Treblinka, 21 November 1945. Judge Z. Łukaszkiewicz interviewed the person specified below as a witness, without swearing him in. Having been advised of the criminal liability for making false declarations, the witness testified as follows:
|Forename and surname||Stanisław Borowy|
|Names of parents||Władysław|
|Place of residence||Treblinka|
|Occupation||train dispatcher with Polish State Railways|
Since 1939, I have been working at the Treblinka railway station.
At the end of July 1942, if I am not mistaken, a telegram was sent from the railway head office in Warsaw informing us that resettlement trains would soon be in operation, which were to run back and forth between various stations and Treblinka. Indeed, transports of Jews started to arrive soon, which lasted continuously until approximately New Year’s Day 1943.
There were one, two, three or even four transports a day (the last occurrence was rather rare).
Anyway, I think that if one were to estimate the average number of transports at that time, one transport per day would be considerably too few.
As for the number of people who were delivered to the extermination camp in Treblinka daily at that time, I think it was between 12,000 and 18,000 people. Each transport consisted of 60 wagons; there were between 150 and 200 people in each. As trains approached the Treblinka railway station, many victims were trying to escape from the wagons, and the Ukrainians and Lithuanians, who manned the transport trains, killed a lot of them. There were often so many corpses at the Treblinka railway station that they were loaded into carts and transported to the camp.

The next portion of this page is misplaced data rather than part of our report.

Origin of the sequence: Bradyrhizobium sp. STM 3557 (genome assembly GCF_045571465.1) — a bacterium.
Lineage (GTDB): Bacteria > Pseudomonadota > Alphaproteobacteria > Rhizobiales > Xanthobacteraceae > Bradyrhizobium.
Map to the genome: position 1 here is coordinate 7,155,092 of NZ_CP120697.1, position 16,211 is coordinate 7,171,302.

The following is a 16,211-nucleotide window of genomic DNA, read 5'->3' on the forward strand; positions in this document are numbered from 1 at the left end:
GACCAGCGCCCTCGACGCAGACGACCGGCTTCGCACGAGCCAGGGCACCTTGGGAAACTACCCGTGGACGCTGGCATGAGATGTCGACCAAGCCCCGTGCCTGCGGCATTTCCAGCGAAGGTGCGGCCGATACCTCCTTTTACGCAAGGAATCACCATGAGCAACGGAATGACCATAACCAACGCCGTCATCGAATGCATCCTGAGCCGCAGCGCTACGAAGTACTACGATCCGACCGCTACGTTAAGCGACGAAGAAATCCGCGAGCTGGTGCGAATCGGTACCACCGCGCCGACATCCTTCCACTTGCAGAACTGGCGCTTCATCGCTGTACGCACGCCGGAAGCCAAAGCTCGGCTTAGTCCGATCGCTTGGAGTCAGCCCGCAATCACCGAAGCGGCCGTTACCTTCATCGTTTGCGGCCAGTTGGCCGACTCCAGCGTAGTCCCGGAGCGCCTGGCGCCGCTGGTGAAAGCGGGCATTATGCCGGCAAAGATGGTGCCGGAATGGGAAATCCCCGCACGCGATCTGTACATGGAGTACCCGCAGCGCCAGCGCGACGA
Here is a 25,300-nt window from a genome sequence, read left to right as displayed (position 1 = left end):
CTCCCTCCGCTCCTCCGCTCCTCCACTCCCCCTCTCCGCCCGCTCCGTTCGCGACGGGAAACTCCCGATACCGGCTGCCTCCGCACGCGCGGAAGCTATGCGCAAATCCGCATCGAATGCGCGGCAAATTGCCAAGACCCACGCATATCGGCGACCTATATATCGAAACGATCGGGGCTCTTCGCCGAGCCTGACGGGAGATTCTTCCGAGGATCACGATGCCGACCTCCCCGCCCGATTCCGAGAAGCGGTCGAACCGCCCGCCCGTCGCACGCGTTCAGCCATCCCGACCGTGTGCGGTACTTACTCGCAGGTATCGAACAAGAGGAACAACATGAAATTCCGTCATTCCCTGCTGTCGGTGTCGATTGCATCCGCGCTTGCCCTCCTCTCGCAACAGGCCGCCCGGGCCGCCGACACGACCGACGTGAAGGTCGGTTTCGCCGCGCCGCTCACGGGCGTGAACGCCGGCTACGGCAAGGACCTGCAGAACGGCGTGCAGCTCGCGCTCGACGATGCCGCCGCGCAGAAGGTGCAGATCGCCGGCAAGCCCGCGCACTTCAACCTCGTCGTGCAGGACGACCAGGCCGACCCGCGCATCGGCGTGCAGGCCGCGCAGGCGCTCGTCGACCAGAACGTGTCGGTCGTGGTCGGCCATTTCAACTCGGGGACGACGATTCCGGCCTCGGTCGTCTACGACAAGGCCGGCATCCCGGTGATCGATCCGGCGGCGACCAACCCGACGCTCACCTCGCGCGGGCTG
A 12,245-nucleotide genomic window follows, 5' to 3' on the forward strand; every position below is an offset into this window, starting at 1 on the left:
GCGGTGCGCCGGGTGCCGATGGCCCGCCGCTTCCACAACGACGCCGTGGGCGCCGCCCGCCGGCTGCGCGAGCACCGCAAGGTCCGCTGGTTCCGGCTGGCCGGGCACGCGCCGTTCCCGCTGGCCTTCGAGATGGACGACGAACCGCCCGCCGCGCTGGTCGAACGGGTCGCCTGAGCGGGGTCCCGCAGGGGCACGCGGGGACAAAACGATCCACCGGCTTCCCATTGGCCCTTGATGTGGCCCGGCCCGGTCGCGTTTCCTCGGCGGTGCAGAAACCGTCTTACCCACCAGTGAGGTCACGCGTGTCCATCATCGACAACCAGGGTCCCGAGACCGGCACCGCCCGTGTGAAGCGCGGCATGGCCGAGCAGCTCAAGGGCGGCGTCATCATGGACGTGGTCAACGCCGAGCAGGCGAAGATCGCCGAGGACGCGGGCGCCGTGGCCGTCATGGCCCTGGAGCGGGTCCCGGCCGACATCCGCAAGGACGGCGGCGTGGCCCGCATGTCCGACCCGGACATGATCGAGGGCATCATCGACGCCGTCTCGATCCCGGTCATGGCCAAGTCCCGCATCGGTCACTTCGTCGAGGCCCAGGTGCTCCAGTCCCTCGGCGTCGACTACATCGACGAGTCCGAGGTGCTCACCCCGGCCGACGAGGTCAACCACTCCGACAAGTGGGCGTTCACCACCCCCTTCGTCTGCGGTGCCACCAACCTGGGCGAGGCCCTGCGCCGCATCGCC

After having arrived at the station, each transport was divided into three parts, since there was room for only 20 wagons on the loading ramp of the camp. Each part of the transport was moved onto the ramp with a shunting steam engine. I drove this engine a few times as a pointsman. At first, the engine was left behind the gate; later, to accelerate the unloading of the wagons and the moving away of empty wagons, the engine was left with the wagons at the ramp. Nobody was allowed to enter the area of the camp, so even the Germans who were manning the transports did not have easy access.
The camp was separated from the ramp with a high fence made of barbed wire, so thickly intertwined with branches that there was no good view of the camp premises from the ramp. Nevertheless, I managed to observe certain facts.
I know that after the unloading of people from the wagons, the men were separated from the women and children. After some time, one could hear screams, which lasted about 20 minutes, and then died out. Between 40 and 50 minutes passed between leaving the Treblinka railway station and returning to it with empty wagons.
I remember that one day when the liquidation of a transport was taking more time than usual, for some reasons or other, when another transport arrived, one could see from the height of the engine a dozen or so naked people being driven into a large wooden building. I suppose that there were gas chambers in that building. One could also see Bagier diggers, inside the camp, digging pits.
The burning of the corpses did not start from the very beginning, but a long time after the camp had become operational. The burning lasted for quite a long time. The transports of Jews arrived mainly from Poland, but we know that there were transports from Germany, Czechoslovakia and even from Belgium. If I am not mistaken, the last transports came from around Białystok after the Uprising, during which some camp buildings had been burnt down.
Moreover, I want to add that near the ramp a fake railway station was built, with notices indicating direction of travel, as well as some other railway station facilities.
It is very difficult now to determine the number of transports because the memories of these facts have faded, and besides, the Germans did what they could to prevent anybody from observing the number of transports.
I remember that in the autumn of 1942 the Gestapo arrested a technician who worked on the construction of a bridge in Małkinia, on whom notes with details concerning the transports had been found. The man was executed; I do not remember his name.
The witness interview report was read out to the witness and he confirmed it by signing it on each page.